Exodus 34:31
And Moses called to them; and Aaron and all the rulers of the congregation returned to him: and Moses talked with them.
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34:28-35 Near and spiritual communion with God improves the graces of a renewed and holy character. Serious godliness puts a lustre upon a man's countenance, such as commands esteem and affection. The vail which Moses put on, marked the obscurity of that dispensation, compared with the gospel dispensation of the New Testament. It was also an emblem of the natural vail on the hearts of men respecting spiritual things. Also the vail that was and is upon the nation of Israel, which can only be taken away by the Spirit of the Lord showing to them Christ, as the end of the law for righteousness to every one that believeth. Fear and unbelief would put the vail before us, they would hinder our free approach to the mercy-seat above. We should spread our wants, temporal and spiritual, fully before our heavenly Father; we should tell him our hinderances, struggles, trails, and temptations; we should acknowledge our offences.The two tables of testimony - Compare Exodus 31:18.

The skin of his face shone - Compare Matthew 17:2. The brightness of the Eternal Glory, though Moses had witnessed it only in a modified manner Exodus 33:22-23, was so reflected in his face, that Aaron and the people were stricken with awe, and feared to approach him until he gave them words of encouragement.

The word translated "shine" is closely connected with a word translated "horn"; and hence, the Latin version and others have rendered the verb "to be horned." From this rendering of the word has arisen the popular representation of Moses with horns on his forehead; e. g. in Michaelangelo's statue at Rome.

30. they were afraid to come nigh him—Their fear arose from a sense of guilt—the beaming radiance of his countenance made him appear to their awe-struck consciences a flaming minister of heaven. Unto him, to the tabernacle, which was still at a distance from the camp, though afterwards, God being reconciled, it was set up in the camp, Exodus 40:34. And Moses called unto them,.... Who, as it appears by what follows, on sight of him were so terrified, that they did not proceed on to meet him, but went back, and therefore he called unto them to return and come forward:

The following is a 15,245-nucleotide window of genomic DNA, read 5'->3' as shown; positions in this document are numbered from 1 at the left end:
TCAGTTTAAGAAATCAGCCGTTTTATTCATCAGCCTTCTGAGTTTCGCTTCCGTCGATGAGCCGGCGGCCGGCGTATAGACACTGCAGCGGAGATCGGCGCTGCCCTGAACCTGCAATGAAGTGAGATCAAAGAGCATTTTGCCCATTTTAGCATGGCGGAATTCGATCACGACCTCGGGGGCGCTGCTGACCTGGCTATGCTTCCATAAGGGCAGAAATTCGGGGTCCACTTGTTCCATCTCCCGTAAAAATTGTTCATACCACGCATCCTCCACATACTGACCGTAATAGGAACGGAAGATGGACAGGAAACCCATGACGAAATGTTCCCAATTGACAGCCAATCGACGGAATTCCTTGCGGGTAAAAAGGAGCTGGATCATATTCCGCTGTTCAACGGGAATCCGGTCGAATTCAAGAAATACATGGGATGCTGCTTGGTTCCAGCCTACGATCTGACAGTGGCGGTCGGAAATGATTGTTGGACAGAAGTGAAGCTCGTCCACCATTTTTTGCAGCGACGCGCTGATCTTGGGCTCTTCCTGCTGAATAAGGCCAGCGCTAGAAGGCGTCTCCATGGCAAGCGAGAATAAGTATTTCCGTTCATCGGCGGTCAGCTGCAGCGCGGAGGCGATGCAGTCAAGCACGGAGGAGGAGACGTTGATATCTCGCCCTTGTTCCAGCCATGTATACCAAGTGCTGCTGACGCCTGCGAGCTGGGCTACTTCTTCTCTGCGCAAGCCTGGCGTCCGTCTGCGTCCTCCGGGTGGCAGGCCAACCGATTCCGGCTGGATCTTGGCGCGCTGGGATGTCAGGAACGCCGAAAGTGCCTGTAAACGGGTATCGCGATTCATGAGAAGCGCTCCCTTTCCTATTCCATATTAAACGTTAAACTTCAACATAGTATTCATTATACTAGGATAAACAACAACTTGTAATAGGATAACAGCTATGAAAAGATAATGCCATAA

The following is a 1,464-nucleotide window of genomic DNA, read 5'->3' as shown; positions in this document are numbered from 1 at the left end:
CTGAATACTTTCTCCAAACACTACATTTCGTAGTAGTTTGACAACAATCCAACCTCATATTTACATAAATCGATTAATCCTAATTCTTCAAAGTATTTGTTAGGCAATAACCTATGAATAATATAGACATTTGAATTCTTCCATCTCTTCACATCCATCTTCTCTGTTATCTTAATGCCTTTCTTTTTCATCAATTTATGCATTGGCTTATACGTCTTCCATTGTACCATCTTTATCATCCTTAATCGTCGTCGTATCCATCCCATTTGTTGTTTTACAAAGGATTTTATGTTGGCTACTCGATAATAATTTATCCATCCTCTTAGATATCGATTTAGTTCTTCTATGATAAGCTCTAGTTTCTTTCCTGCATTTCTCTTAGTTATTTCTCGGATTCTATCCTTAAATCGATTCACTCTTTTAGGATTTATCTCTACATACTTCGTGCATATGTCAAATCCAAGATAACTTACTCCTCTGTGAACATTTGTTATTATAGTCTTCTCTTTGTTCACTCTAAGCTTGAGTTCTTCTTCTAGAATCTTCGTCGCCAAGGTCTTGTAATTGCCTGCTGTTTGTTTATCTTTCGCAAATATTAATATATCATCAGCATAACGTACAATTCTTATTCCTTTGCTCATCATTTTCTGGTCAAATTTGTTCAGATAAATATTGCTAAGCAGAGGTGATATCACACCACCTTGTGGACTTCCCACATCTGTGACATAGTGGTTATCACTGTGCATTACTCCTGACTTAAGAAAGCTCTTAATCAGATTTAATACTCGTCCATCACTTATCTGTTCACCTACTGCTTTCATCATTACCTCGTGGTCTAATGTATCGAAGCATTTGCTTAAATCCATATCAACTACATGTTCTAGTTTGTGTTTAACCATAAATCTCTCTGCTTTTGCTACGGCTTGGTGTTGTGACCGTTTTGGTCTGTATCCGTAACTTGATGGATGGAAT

and Aaron and all the rulers of the congregation returned unto him; knowing him by his voice, and encouraged by his call of them, who before might take him to be something more than human, some glorious form, one of the heavenly angels appearing in this manner:

and Moses talked with them; after he had put a vail on his face, of which there is an account in the following verses. He talked with them friendly, and told them all that had happened to him in the mount; what a glorious sight he had been indulged with; what a proclamation of the grace and goodness of God had been made to him; and what laws and ordinances God had enjoined him and them the observance of.

And Moses called unto them; and Aaron and all the rulers of the congregation returned unto him: and Moses talked with them.
31. the rulers in the congregation] See on Exodus 16:22.Verse 31. - Moses called unto them. Moses bade them approach - no doubt assured them that there was no cause for fear (cf. Luke 24:38, 39) - and by his manner and familiar voice dispelled their fears and re-assured them. Aaron and all the rulers... returned unto him. Apparently, in their alarm they had drawn back. Being re-assured, they "returned." The true way to worship Jehovah is then pointed out, first of all negatively, in the prohibition against making molten images, with an allusion to the worship of the golden calf, as evinced by the use of the expression מסּכה אלהי, which only occurs again in Leviticus 19:4, instead of the phrase "gods of silver and gold" (Exodus 20:23); and then positively, by a command to observe the feast of Mazzoth and the consecration of the first-born connected with the Passover (see at Exodus 13:2, Exodus 13:11, and Exodus 13:12), also the Sabbath (Exodus 34:21), the feasts of Weeks and Ingathering, the appearance of the male members of the nation three times a year before the Lord (Exodus 34:22, see at Exodus 23:14-17), together with all the other instructions connected with them (Exodus 34:25, Exodus 34:26). Before the last, however, the promise is introduced, that after the expulsion of the Canaanites, Jehovah would enlarge the borders of Israel (cf. Exodus 23:31), and make their land so secure, that when they went up to the Lord three times in the year, no one should desire their land, sc., because of the universal dread of the might of their God (Exodus 23:27).
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